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Scientific Review Finds Global Warming Real

A panel of scientists says evidence of global warming is clear. They say the last few decades have been warmer than any comparable period in the past several hundred years. Scientists believe the warming trend is also to blame for the harsh hurricane season in the North Atlantic last year.

Experts convened by the U.S. National Academy of Sciences say the 20th century advance of global warming is shown by consistent evidence from a wide variety of geographically diverse sources.

Their new report comes at the request of U.S. lawmakers seeking to answer critics of earlier studies that said the warming of the past few decades was unprecedented in the last one-thousand years.

The earlier studies were based on indirect natural climate evidence going back a millennium. Such indirect evidence included tree rings and deep boreholes in ice. Researchers have collected such data in recent years to reconstruct temperatures that existed before scientific instruments began giving readings about 150 years ago.

The National Academy of Sciences' panel concludes the studies' findings are plausible.

"We do roughly agree with the substance of their findings," said Gerald North.

Gerald North of Texas A&M University chaired the panel.

But he qualified the group's support for the studies, indicating that they are limited in their ability to gauge temperatures during the first several hundred years of the millennium accurately. He cautions about the reliability of natural data older than 400 years because it is scarce.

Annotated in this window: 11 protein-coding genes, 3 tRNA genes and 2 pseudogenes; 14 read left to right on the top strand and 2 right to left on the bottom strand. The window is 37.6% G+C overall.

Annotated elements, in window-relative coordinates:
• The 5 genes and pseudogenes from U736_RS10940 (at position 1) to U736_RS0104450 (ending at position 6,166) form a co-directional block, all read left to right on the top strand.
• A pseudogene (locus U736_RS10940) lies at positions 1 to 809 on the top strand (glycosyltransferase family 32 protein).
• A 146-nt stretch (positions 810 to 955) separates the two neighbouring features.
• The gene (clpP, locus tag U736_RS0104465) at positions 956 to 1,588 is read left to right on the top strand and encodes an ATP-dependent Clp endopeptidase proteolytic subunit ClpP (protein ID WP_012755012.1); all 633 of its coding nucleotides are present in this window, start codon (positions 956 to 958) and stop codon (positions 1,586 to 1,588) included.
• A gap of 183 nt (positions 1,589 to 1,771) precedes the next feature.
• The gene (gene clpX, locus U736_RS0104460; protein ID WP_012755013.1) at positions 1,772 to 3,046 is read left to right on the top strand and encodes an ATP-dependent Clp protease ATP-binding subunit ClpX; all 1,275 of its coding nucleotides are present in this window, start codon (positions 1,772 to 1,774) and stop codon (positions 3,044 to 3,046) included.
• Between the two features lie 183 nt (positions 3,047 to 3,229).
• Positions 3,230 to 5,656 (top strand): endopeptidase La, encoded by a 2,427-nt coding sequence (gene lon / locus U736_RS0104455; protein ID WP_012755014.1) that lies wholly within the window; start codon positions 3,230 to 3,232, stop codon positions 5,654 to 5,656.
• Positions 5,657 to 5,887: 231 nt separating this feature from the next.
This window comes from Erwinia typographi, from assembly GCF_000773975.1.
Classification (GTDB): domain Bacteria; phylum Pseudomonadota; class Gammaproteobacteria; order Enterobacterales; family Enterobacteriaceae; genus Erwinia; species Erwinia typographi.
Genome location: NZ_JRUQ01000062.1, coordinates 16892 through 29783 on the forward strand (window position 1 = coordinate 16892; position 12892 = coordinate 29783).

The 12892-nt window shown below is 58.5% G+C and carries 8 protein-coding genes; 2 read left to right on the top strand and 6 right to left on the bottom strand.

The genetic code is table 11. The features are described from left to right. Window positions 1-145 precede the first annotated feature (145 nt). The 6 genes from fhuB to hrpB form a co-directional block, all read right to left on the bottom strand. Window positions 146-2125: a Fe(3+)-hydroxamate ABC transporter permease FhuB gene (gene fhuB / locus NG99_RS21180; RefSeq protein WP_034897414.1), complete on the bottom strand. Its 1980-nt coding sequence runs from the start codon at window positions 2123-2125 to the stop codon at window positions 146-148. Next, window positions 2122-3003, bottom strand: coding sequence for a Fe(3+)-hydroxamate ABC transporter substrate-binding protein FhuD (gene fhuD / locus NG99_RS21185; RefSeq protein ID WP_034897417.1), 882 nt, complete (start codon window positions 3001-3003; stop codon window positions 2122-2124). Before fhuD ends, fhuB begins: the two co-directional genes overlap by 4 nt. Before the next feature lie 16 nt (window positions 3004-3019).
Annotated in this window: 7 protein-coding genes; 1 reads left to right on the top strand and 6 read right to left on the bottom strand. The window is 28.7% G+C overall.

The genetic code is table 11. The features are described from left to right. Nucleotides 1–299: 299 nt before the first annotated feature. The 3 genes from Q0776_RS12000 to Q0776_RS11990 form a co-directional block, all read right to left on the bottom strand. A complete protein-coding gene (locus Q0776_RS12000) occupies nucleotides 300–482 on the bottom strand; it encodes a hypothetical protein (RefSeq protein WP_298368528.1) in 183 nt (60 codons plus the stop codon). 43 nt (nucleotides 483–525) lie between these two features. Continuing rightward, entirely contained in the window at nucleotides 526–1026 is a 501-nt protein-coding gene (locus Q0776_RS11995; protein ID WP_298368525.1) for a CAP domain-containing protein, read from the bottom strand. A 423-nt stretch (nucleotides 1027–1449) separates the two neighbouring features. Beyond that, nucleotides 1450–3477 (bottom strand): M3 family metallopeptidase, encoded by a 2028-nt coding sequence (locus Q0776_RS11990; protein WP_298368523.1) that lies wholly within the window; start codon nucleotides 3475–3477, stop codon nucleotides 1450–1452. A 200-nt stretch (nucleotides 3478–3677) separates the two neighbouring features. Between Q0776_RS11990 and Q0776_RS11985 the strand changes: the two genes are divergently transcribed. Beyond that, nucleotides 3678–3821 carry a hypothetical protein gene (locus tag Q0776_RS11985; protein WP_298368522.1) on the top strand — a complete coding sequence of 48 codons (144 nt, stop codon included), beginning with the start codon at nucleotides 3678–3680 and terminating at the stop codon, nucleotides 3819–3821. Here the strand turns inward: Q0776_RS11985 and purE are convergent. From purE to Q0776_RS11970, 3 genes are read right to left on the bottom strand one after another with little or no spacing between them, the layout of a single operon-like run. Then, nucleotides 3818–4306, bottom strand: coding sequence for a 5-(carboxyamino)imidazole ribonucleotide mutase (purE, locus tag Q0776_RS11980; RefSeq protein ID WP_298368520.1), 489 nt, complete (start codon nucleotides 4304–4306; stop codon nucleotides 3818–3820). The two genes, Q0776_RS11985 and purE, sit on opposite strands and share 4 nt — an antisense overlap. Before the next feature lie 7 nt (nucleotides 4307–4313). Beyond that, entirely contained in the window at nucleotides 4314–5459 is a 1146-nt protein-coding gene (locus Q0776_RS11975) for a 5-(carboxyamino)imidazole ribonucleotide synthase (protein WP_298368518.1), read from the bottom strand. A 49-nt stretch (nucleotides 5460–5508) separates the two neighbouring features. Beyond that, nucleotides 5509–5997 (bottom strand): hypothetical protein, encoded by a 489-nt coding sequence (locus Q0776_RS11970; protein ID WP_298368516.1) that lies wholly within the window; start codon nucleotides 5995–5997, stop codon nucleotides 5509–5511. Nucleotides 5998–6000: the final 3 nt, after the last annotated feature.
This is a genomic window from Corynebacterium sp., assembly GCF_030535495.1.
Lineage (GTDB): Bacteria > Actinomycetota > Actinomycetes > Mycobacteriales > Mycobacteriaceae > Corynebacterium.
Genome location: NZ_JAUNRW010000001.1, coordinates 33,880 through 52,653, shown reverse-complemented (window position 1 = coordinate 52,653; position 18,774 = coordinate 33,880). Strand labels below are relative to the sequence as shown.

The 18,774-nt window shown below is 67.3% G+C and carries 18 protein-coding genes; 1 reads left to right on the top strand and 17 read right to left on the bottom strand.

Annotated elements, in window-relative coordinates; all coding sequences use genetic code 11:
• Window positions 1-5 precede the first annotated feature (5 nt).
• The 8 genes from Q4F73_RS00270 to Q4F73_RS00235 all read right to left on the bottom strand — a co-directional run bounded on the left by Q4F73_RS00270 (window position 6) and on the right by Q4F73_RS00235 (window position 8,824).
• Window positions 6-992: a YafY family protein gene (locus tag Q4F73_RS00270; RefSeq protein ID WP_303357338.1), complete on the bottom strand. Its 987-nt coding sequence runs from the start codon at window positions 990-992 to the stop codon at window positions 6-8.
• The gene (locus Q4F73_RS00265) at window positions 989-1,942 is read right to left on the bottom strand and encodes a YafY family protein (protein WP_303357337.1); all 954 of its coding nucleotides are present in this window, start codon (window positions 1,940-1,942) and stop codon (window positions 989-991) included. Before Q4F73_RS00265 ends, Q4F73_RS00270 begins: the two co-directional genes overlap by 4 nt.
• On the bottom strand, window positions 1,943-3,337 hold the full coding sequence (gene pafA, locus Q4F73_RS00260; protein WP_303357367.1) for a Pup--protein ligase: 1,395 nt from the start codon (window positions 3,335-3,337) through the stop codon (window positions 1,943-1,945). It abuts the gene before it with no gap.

"There is a disagreement, a small disagreement, over exactly how sure we are, particularly about the earlier 600 years or so in their curve," he said.

The panel also takes exception to the studies' assertions that the 1990s were likely the warmest decade in a millennium and 1998 the warmest year. It says climate reconstructions for individual years or decades are more uncertain than for longer periods because not all indirect natural evidence records temperatures on such short timescales.

But panel member Kurt Cuffey of the University of California at Berkeley says the part of the studies addressing the last 400 years is valid.

"As far as the implications for policy go, this information is certainly consistent with the prevailing view that climate is warming due to human influences and will continue to do so in the future," said Kurt Cuffey.

Another study from the National Center for Atmospheric Research in Colorado finds that global warming accounted for half of the extra ocean warmth that caused the severe 2005 hurricane season in the tropical waters of the North Atlantic ocean.

The study contradicts recent claims that only natural cycles are responsible for the increase in Atlantic hurricane activity since 1995. It supports the premise that hurricane seasons will become more active as global temperatures rise.

Last year produced a record 28 tropical storms and hurricanes in the Atlantic. Four reached top strength, including Katrina, which devastated New Orleans and much of the U.S. Gulf of Mexico coast.